Climate Change and Global Warming – Impacts to the Fraser River Wild Salmon
On October 6, 2023, Xwísten put a callout for people to meet at the Fish Ladder at the Bridge River Rapids to rescue migrating salmon stranded below the rapids. This initiative was taken by Chief Ina Williams of Xwísten and Chief Darrell Bob of Xaxli’p. It was discovered that the fish ladders were ineffective due to the record low water levels during the critical salmon migration period, and immediate action needed to be taken. Extraordinary efforts were made by the volunteers who came out to help save the salmon struggling to get past the rapids. The progression of the rescue efforts included:
- October 6-10: A large group of volunteers answered Chief Ina Williams’ call, who formed a brigade chain and transferred stranded salmon over the rapids, using fish nets. Approximately 6,500 salmon were transferred this way.
- October 11-12: The volunteer brigade chain continued with rescue efforts until four water pumps were brought in to pump water into the fish ladders so the salmon could use the fish ladders.
- October 13-15: A helicopter was brought in to assist rescuing the salmon, and due to safety concerns the brigade chain ended. The helicopter brought in two large water pumps to replace the four smaller pumps and transported sandbags filled by BC Wildfire Service crewmembers who came to assist in the salmon rescue efforts.
- October 16: A Spider Excavator Machine was used to clear rocks at the rapids and created new waterways for the salmon.
- October 18: the salmon bypassed the fish ladders, using the newly created pools, heading to their spawning grounds.
It was remarkable to see the leadership, volunteers, biologists, engineers, and technicians on-site making all efforts to save the salmon and determine the next steps with a focus on the short and long-term needs of the salmon.
Many elders and on-lookers who witnessed the water levels said they had never in their life seen the water that low during the salmon migration. It was a shocking site to see all the salmon that were stuck in different areas before the rapids, many of the sockeye had already turned pink and were nearing their stage of life where they should have reached the spawning areas to reproduce and complete their life cycle. This concern brought up a lot of questions on why this is occurring and how are we going to ensure we protect our salmon so they can continue their journey up our river. Salmon is a big factor in St’at’imc culture and traditions, and an essential food source for the people, including animals, eagles, and hawks, as well as the ecosystem. The question is, what happens now?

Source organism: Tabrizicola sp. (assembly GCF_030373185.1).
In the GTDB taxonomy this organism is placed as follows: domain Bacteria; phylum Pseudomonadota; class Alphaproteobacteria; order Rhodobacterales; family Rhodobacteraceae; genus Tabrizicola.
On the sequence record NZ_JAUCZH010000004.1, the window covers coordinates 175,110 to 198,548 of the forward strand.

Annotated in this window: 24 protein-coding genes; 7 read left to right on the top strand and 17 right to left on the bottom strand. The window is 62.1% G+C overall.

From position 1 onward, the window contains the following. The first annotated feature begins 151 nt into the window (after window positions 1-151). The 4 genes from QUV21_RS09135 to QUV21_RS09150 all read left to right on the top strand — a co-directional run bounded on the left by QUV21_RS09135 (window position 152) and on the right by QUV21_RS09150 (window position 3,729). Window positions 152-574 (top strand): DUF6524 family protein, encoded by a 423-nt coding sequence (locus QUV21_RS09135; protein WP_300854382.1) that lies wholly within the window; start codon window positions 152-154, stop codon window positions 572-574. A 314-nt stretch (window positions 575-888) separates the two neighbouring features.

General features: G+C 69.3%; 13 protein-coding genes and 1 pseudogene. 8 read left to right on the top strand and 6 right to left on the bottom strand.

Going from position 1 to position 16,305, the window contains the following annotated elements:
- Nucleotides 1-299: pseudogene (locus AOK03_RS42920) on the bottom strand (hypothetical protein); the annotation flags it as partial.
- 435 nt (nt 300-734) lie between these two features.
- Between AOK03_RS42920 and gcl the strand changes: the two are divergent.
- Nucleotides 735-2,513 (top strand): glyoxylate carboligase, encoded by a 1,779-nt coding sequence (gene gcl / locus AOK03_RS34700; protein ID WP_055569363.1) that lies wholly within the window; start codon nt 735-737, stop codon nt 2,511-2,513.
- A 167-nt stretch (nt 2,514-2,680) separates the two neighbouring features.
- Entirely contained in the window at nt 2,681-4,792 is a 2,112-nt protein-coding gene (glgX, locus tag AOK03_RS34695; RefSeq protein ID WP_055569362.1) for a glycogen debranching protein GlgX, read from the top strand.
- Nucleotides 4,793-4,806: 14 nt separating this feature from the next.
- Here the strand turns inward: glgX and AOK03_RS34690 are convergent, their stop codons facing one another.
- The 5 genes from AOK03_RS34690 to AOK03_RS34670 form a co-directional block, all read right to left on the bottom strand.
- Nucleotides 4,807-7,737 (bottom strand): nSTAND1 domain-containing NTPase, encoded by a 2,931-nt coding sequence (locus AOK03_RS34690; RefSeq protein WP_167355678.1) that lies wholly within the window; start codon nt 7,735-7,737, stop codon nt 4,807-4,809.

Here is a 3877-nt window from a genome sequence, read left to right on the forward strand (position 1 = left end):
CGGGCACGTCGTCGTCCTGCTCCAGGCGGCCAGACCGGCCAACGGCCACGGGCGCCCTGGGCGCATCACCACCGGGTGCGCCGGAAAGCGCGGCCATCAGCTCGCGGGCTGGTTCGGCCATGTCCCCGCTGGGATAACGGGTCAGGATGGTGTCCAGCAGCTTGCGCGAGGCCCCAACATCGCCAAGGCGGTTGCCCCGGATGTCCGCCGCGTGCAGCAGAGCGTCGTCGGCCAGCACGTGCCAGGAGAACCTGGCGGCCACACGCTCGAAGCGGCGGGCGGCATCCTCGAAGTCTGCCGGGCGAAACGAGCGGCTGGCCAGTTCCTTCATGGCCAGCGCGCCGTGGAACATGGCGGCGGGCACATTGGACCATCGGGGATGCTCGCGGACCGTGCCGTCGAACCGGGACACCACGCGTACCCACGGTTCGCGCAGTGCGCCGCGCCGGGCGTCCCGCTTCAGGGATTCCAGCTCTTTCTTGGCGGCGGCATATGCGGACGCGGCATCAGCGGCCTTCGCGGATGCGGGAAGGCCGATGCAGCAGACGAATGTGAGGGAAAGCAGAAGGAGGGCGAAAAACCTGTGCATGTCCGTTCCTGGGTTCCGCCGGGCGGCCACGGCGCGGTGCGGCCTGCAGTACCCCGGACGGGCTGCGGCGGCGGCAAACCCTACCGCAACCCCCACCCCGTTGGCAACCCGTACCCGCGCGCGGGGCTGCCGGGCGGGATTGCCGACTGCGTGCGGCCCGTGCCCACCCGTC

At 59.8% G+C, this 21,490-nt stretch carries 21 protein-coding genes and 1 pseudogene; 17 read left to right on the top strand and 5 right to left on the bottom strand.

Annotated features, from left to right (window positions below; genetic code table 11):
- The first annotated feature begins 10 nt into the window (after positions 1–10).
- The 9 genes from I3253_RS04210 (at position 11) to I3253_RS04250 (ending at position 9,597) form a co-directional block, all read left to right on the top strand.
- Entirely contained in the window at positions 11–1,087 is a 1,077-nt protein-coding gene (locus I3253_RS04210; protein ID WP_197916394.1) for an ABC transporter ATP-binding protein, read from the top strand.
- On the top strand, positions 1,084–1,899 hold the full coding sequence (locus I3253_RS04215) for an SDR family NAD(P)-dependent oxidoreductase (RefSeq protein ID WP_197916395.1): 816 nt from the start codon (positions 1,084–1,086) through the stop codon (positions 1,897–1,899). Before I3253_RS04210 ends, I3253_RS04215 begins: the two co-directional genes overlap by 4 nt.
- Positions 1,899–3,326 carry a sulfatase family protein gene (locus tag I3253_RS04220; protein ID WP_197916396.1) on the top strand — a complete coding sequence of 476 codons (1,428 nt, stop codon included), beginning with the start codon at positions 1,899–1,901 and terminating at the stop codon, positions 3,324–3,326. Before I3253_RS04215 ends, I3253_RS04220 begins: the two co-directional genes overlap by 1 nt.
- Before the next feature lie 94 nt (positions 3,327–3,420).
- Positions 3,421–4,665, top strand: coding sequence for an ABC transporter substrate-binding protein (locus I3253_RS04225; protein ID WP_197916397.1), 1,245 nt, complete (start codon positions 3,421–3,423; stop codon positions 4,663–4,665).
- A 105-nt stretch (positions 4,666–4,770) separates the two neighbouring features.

In discussions with Chief Darrell, a question was raised: “How can one individual help in the efforts to protect our salmon and land?”. A summary of his statement is as follows: we need to start only taking what we need and start protecting our land. Low water levels and global warming are occurring because of human greed, and that is where we can start improving our ways by going by the old teaching of taking what you need and starting the effort to save our tmicw (land) and nt’ákmenlhkalha (our way of life).
It is encouraging to see all the people, leadership, and professionals collaborate to ensure the generational recital of the legend of how Coyote brought salmon from the ocean into the Interior continues for generations to come. Our challenge is to address capitalism by ensuring our laws, values, and principles are incorporated into land and resource management that will safeguard the survival of the Fraser River Wild Salmon.
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To see more media and previous updates about the salmon salvage, please reference the Facebook group EMERGENCY FISH SALVAGE XWISTEN FISH LADDERS
To watch a video regarding these efforts and a statement from leadership, please view the video below or click the link to view Jeremy Williams (River Voices Productions) video SALMON PEOPLE – The future in our hands on Youtube.
See below to also view pictures taken on October 6, 2023 – Taken by Cheyanne Watkinson